From animals to plants, humans have used elements of existence as an inspiration for their architectural creations – one of the most recent and popular entry in this classification is – The Harbin Opera House based in Heilongjiang province, Northeast China
Good architecture and design are the keywords of a sustainable future. And if the design is sustainable, it responds to its surroundings in a harmonious way. In Bio-mimicry the premise is similar but it uses nature as a benchmark. In the built environment the tenets of bio-mimicry are used to solve complex problems and design efficient systems. Many such creations tend to use the form and outline – of plants, florets and insects in response to the query at hand. Even cellular patterns of the Plantae and Animalia have acted as creative triggers in the realm of the subject; and the resulting caricature is eclectic yet timeless. The creative endeavors of Bio-mimicry in architecture and design is better understood through the lenses of Bio-morphism, more so because the end product needs to be pleasing and functional. Bio-morphism imitates nature in decorative forms and symbolically. Alvar Alto, Isamu Noguchi, Frank Lloyd Wright and Le Corbusier are a few stalwarts who embraced Bio-morphism to good effect.
The animalistic interpretations in Bio-morphism were always there, in recent times however it has led to the evolution of Zoomorphic architecture. Unlike Bio-mimicry which connects with Arthropods and Chlorophytes and their cousins alike; in zoomorphism the animal forms are used as the inspirational basis and blueprint for architectural design. In Zoomorphism the posture and the body language of the creature in question tends to deliver numerous queries. Like for example a dog would curl up – displaying a typical posture especially in winters, this posture will however undergo a change when the environment is sultry. In India most of the heritage temples have animal carvings etched in their pillars and walls. Currently a full scale project derived from zoomorphism may be difficult to find in India but globally it has caught the designer’s attention.
In all fairness, a recent project which seems to gratify all the arguments discussed above is the Harbin Opera House in China. Designed by MAD Architects the shape of the project which is predominantly reptilian is in direct in response to its surroundings. The interiors too have significant typology which closely resembles the anatomy of a snake. The mere mention of a serpent may scare people and bring to mind frightening images. But hang on the trajectory is quite different out here!
A key cultural hub in Northeast China Harbin is the capital and largest city of Heilongjiang province. The region is known for its bitterly cold winters and often regarded as the Ice City. MAD architects took note of this climactic synergy while designing the Opera. In the words of said Ma Yansong Founding principal, MAD Architects “We envision Harbin Opera House as a cultural center of the future – a tremendous performance venue, as well as a dramatic public space that embodies the integration of human, art and the city identity, while synergistically blending with the surrounding nature.”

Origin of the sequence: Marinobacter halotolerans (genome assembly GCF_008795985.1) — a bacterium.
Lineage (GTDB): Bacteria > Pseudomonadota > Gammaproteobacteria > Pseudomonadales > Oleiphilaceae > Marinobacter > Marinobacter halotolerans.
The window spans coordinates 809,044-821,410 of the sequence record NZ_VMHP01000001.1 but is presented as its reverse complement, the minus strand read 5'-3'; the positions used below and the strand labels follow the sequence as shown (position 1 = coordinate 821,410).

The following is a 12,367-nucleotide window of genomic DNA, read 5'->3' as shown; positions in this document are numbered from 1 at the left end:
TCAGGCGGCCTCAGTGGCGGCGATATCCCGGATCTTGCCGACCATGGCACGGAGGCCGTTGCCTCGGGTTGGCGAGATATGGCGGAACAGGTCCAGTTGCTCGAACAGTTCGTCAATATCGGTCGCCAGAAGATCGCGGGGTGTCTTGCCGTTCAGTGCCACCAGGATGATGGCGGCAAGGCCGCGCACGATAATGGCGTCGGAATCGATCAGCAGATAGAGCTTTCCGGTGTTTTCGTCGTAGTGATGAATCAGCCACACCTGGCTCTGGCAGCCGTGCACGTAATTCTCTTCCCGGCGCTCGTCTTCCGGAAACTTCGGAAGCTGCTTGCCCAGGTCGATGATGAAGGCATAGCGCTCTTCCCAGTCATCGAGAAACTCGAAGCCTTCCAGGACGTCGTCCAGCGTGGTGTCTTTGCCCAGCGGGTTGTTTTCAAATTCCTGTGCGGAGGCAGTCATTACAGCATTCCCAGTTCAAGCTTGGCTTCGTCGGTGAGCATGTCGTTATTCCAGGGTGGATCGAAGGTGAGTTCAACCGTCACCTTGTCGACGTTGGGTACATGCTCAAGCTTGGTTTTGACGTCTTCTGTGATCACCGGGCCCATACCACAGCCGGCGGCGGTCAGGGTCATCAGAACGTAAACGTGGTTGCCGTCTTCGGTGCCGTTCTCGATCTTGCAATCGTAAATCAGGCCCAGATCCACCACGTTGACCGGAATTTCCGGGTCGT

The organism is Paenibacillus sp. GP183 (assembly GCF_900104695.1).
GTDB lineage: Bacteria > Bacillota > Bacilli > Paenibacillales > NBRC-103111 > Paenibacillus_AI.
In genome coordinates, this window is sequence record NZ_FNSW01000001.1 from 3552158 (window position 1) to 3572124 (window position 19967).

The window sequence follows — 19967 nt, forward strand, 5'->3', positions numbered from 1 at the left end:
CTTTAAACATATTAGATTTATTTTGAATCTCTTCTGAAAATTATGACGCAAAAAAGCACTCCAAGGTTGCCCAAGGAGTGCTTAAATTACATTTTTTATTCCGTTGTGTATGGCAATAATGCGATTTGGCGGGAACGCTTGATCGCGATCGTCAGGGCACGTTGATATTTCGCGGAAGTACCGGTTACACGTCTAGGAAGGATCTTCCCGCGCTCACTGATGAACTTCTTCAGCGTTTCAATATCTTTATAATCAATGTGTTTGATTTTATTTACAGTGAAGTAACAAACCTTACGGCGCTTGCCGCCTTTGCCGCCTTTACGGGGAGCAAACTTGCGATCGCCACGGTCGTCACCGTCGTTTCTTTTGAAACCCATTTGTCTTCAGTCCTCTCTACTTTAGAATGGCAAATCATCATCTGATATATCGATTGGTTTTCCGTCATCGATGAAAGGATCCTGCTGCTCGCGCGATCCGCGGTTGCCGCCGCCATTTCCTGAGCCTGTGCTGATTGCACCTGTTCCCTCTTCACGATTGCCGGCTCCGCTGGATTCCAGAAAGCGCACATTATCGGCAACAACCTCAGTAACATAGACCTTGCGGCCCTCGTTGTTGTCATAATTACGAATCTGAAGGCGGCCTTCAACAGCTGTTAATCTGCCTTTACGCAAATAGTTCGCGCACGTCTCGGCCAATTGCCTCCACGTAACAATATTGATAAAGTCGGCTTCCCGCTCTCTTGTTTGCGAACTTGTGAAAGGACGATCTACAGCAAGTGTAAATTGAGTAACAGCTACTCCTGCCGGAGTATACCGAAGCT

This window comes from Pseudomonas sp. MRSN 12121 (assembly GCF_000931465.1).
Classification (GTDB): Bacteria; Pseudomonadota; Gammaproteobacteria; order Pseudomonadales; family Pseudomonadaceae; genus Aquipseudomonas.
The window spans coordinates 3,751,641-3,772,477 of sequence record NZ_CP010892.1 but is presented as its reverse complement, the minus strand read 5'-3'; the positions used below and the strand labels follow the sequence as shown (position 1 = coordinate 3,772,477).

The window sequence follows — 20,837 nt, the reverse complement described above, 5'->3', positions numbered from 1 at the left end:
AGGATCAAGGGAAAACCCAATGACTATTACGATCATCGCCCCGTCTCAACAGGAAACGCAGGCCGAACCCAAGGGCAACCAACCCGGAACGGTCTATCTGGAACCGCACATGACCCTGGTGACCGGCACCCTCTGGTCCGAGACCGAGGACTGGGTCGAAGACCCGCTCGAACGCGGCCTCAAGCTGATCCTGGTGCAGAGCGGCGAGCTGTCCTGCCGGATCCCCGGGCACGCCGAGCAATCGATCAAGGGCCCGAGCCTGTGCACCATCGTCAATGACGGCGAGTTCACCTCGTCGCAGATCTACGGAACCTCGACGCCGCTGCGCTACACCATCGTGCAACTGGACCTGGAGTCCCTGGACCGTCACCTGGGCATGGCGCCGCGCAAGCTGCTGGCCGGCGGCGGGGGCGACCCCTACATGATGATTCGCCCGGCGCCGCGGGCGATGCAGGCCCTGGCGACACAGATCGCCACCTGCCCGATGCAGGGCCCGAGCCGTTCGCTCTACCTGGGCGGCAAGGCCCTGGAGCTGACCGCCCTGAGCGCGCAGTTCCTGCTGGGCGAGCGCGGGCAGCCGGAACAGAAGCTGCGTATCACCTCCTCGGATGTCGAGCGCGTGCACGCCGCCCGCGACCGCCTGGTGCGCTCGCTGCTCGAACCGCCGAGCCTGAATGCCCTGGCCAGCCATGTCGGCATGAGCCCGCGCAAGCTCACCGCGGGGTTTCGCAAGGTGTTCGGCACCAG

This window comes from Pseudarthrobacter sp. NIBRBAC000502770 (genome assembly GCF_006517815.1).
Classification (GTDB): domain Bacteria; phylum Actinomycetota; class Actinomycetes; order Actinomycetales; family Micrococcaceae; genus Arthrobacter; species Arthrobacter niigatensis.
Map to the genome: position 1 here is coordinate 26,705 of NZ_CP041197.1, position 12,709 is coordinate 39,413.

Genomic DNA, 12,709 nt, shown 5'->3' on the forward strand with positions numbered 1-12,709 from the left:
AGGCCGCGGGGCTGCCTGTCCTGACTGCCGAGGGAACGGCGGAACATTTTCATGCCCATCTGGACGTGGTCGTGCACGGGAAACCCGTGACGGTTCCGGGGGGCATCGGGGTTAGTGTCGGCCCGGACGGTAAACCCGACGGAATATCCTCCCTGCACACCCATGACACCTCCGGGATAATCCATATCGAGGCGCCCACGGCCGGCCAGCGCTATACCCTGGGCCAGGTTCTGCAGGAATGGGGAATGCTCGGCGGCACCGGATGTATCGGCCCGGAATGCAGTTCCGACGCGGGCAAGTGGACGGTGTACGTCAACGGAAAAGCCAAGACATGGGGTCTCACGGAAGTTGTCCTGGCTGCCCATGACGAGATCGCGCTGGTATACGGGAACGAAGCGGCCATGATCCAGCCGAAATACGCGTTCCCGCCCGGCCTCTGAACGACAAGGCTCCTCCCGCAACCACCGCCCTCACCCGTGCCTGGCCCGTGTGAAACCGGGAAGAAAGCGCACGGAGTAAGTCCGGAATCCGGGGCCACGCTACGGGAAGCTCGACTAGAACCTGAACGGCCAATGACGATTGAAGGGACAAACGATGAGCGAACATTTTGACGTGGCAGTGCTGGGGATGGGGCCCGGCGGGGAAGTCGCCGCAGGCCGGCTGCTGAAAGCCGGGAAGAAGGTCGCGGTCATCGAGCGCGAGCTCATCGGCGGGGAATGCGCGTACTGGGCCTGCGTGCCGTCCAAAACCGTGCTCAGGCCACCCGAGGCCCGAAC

The external façade of the opera looks akin to a nesting snake in a coiled and tranquil mode. The smooth white aluminum panels aid the idea of tranquility and merge effortlessly with the surrounding, more so, when it snows heavily in this area. The arrangement of the panels brings to mind the scales of a resting snow snake. Likewise the facades composed of glass pyramids in a diagonal framework serve as a visual allegory of the nest in place. These pyramids are water tight, transparent and resistant to strong winds and pressure. The use of silicone sealants facilitates a proper bonding between glass and aluminum.
The opera house encourages visitors to explore its curves; the curvilinear façade lead to an observation deck and an amphitheater at the top of the building. A ramp connected to the plaza facilitates this journey. Enclosed in the hood of the serpent, the plaza consists of a series of steps which seem to snake around leading one directly to the parking area. The opera consists of a grand and a small theatre. The grand theater can seat 1600 people; it is clad in rich wood, emulating a wooden block that has been gently eroded away. Sculpted from Manchurian Ash, the wooden walls gently wrap around the main stage and theater seating. From the proscenium to the mezzanine balcony the grand theater’s use of simple materials and spatial configuration provides world-class acoustics. The grand theater is illuminated partly by ambient light which flows in through the skylight.
A panoramic view of the grand theatre with the stage in center likens it to the pharynx of a snow snake; the backdrop of the seating arrangement reinforces the ophidian ideologue further. Within the second, smaller theater which can accommodate 400 people, the interior is connected seamlessly to the exterior by the large, panoramic window behind the performance stage. This wall of sound-proof glass provides a naturally scenic backdrop for performances and activates the stage as an extension of the outdoor environment, inspiring production opportunities. The foreplay of light in the small theatre through the glass façade is akin to the scales of a serpent on move.
Most of the opera houses disseminate palpable stories of sadness, despair, hope and victory. Titans and pantheons converge to deliver the importance of our existence as living beings; in this entire conundrum the space is but a silent observer much unlike the Harbin Opera; a symbolic allusion of existence which thinks, eats, lives and sleeps.